4. A circuit according to claim 1 , wherein the control circuit is configured to make the size of each step equal to a square of one minus a narrowing factor or a square of the narrowing factor, up to at most a rounding error, when the comparator output signals for the preceding two recursion cycles have the same value or different values respectively, the narrowing factor lying between one half and one.

5. A circuit according to claim 1 , wherein the comparator is configured to produce a comparison of the analog input signal with a first number of levels, the first number defining a resolution factor that is the inverse of the first number plus one, the control circuit being configured to select successively narrowed ranges of digital values in successive ones of the recursion cycles, each range containing a digital value that represents an analog input signal value from the signal input, the control circuit narrowing the ranges successively by a narrowing factor or factors having a value between the resolution factor and one, the digital reference value for each recursion cycle being selected in the range for the recursion cycle, lying opposite to the digital reference value for the previous recursion cycle with respect to a point at an integer number of times the resolution factor times the size of the range for the recursion cycle, with a distance to that point that is less than the range size times a difference between said narrowing factor for the recursion cycle and the resolution factor.

6. A circuit according to claim 1 , wherein the control circuit comprises a lookup table circuit, configured to look-up information indicating the successive one of the steps or the digital reference values realized with the steps, the look-up being performed dependent on information that is derived from the comparator output signal from at least two preceding ones of the recursion cycles.

7. A circuit according to claim 1 , wherein the comparator indicates a direction from a signal at second comparator input to the analog input signal, the control circuit is configured to select the successive ones of the steps each in the direction indicated by the comparator output signal in an immediately preceding recursion cycle, with a step size dependent on the comparator output signal from a further preceding recursion cycle.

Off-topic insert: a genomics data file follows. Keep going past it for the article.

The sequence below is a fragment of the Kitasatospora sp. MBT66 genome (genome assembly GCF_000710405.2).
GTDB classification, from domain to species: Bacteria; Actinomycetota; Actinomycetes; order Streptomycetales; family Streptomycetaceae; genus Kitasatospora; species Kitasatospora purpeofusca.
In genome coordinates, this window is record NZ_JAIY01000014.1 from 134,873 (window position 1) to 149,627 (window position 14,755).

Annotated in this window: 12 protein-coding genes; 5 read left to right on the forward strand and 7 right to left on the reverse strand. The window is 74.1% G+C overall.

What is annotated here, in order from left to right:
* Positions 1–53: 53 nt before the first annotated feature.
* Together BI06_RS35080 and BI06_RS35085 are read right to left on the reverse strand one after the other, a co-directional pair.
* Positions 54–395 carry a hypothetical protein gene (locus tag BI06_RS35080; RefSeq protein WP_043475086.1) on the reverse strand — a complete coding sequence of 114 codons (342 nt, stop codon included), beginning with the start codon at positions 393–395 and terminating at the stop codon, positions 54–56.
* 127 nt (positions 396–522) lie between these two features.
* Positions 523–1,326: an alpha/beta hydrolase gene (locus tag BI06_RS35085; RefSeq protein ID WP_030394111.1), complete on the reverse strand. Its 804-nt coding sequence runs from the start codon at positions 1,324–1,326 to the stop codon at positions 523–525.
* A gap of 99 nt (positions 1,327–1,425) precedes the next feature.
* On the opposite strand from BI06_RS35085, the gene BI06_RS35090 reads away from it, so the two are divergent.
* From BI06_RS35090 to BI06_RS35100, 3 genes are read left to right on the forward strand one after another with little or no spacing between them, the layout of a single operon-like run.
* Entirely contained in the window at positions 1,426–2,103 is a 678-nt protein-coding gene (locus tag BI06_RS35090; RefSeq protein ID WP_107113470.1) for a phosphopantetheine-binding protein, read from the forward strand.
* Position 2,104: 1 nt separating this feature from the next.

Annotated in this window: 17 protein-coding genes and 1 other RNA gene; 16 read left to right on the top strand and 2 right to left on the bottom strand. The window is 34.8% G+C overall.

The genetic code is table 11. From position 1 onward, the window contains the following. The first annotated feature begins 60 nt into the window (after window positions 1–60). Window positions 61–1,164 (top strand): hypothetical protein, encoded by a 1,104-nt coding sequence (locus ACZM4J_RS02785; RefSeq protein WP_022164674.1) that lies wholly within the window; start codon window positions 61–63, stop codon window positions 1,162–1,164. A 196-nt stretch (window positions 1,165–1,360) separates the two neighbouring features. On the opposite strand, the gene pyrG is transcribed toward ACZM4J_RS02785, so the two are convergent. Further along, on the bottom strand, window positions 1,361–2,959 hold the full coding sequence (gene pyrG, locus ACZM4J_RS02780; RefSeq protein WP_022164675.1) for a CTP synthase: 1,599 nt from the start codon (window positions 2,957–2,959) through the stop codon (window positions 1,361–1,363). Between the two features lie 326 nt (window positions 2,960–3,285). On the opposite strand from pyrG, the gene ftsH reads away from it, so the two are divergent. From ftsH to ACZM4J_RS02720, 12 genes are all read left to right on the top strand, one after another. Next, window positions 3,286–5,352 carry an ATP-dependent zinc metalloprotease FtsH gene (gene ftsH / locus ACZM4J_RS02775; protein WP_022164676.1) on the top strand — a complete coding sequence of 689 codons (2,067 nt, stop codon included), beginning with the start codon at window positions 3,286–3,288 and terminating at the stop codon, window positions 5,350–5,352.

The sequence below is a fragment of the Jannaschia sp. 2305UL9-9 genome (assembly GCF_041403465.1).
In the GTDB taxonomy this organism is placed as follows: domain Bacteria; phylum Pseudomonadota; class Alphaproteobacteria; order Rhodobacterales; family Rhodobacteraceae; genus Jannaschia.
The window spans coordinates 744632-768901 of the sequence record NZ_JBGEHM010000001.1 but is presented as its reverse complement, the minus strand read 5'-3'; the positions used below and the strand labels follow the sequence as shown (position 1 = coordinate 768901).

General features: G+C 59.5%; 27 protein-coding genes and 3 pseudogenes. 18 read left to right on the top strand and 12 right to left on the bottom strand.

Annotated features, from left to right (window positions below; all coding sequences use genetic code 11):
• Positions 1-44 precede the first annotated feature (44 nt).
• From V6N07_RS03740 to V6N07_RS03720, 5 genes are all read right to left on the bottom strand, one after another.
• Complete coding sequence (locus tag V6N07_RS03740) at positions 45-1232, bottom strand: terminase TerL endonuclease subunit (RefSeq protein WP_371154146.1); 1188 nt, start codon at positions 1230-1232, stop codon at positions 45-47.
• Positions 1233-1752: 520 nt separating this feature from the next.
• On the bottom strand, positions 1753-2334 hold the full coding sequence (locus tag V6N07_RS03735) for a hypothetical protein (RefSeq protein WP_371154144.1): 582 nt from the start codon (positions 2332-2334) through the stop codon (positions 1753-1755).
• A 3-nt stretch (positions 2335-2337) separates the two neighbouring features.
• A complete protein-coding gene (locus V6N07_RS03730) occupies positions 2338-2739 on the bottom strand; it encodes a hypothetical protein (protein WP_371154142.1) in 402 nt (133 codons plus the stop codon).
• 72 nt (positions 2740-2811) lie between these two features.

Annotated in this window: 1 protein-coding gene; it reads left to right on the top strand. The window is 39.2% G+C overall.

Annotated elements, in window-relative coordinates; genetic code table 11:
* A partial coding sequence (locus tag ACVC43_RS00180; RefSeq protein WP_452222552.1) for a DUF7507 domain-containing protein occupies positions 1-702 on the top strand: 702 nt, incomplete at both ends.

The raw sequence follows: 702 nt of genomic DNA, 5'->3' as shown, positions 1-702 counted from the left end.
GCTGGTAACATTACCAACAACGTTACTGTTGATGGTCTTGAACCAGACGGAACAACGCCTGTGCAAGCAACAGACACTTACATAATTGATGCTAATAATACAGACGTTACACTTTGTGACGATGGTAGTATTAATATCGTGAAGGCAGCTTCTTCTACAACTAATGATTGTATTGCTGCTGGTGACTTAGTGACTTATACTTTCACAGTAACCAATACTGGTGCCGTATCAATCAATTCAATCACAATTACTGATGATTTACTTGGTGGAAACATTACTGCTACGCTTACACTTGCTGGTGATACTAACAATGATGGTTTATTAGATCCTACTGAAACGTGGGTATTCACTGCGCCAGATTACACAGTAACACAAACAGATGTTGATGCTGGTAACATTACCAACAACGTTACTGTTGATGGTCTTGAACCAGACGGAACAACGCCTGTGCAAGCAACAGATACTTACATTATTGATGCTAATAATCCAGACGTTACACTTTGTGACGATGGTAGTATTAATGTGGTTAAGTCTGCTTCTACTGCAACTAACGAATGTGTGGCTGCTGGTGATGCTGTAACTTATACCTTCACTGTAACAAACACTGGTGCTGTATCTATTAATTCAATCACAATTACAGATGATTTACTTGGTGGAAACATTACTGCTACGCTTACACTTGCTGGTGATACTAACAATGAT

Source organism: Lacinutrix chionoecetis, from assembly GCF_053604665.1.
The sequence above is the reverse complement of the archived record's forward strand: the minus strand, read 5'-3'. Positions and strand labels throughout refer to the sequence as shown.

8. A circuit according to claim 7 , wherein the control circuit is configured to use a relatively smaller or larger step size when the directions in successive cycles are the same or opposite, respectively.

9. A successive approximation analog to digital conversion method, comprising:

receiving an analog input signal;

selecting a series of successive digital reference values that converge towards a digital representation of the analog input signal;

generating an analog reference signal dependent on the successive digital reference values;

comparing the analog reference signal with the analog input signal; and

selecting steps between successive digital reference values wherein each step comprises a step size dependent on values of the comparator output signal from a plurality of preceding recursion cycles.

Description

The invention relates to a circuit with a successive approximation analog to digital converter.

A successive approximation analog to digital converter (SA-ADC) is designed to determine a digital representation of an analog input signal value by means of successive recursion cycles. In each recursion cycle a comparison of the analog input signal with a reference value is used to narrow a range of digital values that contains the digital representation of an analog input signal value. In a conventional SA-ADC the analog signal value is each time compared with the middle value of a current range. Dependent on the result of the comparison, the range is then narrowed to the half of the current range that lies above or below this middle value. This form of narrowing is successively repeated for the ranges that are selected in this way. Analog to digital conversion with such a conventional SA-ADC is quite slow. This is because the comparison with the middle value is implemented with a digital to analog converter (DAC) and a comparator, which need to settle to within half the final quantization step before the next range can be selected.